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New National Cancer Institute

Skidmore, Owings & Merrill

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National Cancer Institute


9,000,000 sq. feet
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Project Description


Egypt’s National Cancer Institute (NCI) has unveiled plans for its new nine-million-square-foot campus outside Cairo. Designed by Skidmore, Owings & Merrill LLP (SOM), the New National Cancer Institute will strengthen NCI’s position as the largest comprehensive cancer center in the Middle East, Europe, and Africa. The facility will allow the institute to deliver life-changing services to 1.7 million patients from all economic strata per year. It will also serve as an international nexus of cancer research, education, and discourse, enabling NCI to train new generations of practitioners and convene experts from around the world. “This project is an exceptional opportunity to contribute to the National Cancer Institute’s bold vision,” stated Mustafa K. Abadan, SOM Design Partner. “Our design of the campus reflects the institute’s confidence that scientific discoveries can be made and lives changed by the interdisciplinary work taking place within its walls.” Construction is scheduled to commence by the end of 2015. The project is targeting LEED Gold and is designed to U.S. medical planning standards.

When complete, the New National Cancer Institute will combine a 1,000-bed teaching hospital with an extensive outpatient center.
The campus will also include research, training, faculty, conference, its own specialized nursing institute, as well as a hotel and housing for both residents and students. SOM has envisioned the campus as a true community of caregivers, scientists, educators, and students, and its design unites the disciplines in the common cause of curing cancer for all.

The New National Cancer Institute will be located on a gently sloping, 35-acre site in Giza’s Sheikh Zayed City, situated approximately 17 miles west of central Cairo. In conceiving the campus, SOM considered the client’s multifaceted vision, phasing flexibility, and the region’s climate simultaneously. The result is a unified system of functional modules (i.e. in-patient, out-patient, and research) organized among landscaped courtyards and connected by discrete visitor and staff circulation spines. These circulation spines also provide patients, visitors, and staff with access to a network of amenities that includes cafes, lounges, prayer rooms, retail, pediatric activity areas, and daycare. Staff circulation deserves special note, as this corridor efficiently traverses the entire campus while fostering informal and spontaneous interactions between colleagues and students: It exemplifies the overall organization system’s goal of creating both authentic cohesion and orderly separation for the campus.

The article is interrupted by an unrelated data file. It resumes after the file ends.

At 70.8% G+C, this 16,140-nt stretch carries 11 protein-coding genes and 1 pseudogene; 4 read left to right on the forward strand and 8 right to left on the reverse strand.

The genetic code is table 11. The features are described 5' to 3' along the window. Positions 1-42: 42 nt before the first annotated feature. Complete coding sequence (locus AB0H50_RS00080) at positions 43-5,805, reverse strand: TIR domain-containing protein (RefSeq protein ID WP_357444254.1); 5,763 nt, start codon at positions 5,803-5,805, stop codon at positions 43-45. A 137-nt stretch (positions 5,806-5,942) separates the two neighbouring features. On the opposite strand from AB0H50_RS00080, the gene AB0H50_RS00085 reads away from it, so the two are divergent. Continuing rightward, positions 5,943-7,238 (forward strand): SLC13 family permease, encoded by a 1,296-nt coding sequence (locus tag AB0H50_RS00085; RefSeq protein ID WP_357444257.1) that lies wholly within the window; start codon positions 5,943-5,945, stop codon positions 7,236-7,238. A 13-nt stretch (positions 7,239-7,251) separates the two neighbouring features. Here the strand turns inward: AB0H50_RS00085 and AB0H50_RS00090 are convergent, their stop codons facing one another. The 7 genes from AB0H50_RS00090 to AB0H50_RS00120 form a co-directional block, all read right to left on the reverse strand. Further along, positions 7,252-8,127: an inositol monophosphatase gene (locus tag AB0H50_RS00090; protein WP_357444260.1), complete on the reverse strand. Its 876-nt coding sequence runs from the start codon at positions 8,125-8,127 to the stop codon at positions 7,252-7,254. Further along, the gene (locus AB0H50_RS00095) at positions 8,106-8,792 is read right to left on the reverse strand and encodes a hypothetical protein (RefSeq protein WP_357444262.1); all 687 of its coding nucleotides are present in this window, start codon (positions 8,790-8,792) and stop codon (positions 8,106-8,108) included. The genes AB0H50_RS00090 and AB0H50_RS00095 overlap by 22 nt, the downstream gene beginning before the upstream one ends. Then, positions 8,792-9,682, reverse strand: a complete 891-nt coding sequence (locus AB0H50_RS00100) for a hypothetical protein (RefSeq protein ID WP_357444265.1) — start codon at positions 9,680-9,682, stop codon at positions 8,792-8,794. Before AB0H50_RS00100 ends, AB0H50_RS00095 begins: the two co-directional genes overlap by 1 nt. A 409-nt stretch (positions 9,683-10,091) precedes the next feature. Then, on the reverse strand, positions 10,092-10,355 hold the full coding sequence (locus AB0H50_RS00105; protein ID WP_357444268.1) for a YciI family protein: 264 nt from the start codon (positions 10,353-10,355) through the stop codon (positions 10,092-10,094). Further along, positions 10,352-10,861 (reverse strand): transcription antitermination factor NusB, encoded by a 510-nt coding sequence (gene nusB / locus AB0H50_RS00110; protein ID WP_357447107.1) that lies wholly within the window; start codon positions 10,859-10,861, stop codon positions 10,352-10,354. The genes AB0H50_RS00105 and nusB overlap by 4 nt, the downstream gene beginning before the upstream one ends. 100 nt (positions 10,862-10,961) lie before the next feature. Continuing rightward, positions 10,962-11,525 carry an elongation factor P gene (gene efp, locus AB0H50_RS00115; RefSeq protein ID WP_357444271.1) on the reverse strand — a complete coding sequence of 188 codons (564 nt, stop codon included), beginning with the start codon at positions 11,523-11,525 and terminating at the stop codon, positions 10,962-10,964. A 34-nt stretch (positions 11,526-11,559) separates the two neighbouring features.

The centerpiece of the new campus is its paired in-patient and out-patient components, which total four million square feet. SOM divided the large in-patient hospital into six modules.
These in-patient towers are bracketed by the circulation spines, and lush courtyards are inserted between them. Meanwhile, the out-patient facility comprises a sequence of four volumes interspersed with courtyards, whose common northern elevation faces the site’s primary access road in a welcoming composition of glass and light. Both in-patient and out-patient facilities connect to a multilevel diagnostic and treatment platform that includes a vast array of surgical, interventional, imaging, and radiation-therapy resources, such as linear and proton accelerators.

Moreover, the entire hospital is situated above a massive support plinth. Taking advantage of the site’s sloping topography and a set of deeply penetrating courtyards, this underground world reaches six levels below grade. Stretching across the institute’s entire site, it accommodates auxiliary clinical and research space, general building support, the central plant and distributed mechanical systems, and parking. Although fully integrated, the internal planning of the facility has been designed for a three-step phasing strategy to ensure an early start to this well-awaited community resource.

The physical image of the campus reflects its rigorous planning, and expresses a conversation between vernacular and modern architecture. The functional building modules are clad in stone to convey strength and permanence, and courtyards throughout the campus build upon the local tradition of connecting occupants to shaded outdoor space. Meanwhile, the circulation spines’ faceted glass skins represent lightness and modernity, and both glass and stone surfaces feature abstract patterning inspired by historic Egyptian iconography. The scheme engenders familiarity and comfort, yet assures patients and visitors of the New National Cancer Institute’s state-of-the-art status.

Design of the New National Cancer Institute is a true SOM collaboration. Under the leadership of its Health, Science, Education Studio, SOM is serving as architect and master planner and providing medical planning, interior design, and structural engineering services for the campus. The Health, Science, Education Studio is a powerful incubator of interdisciplinary solutions that, in addition to orchestrating SOM’s diverse talents and resources for NCI, recently designed the three-million-square-foot Sheikh Khalifa Medical City in Abu Dhabi and completed the Mount Sinai Hess Center for Science and Medicine in New York.

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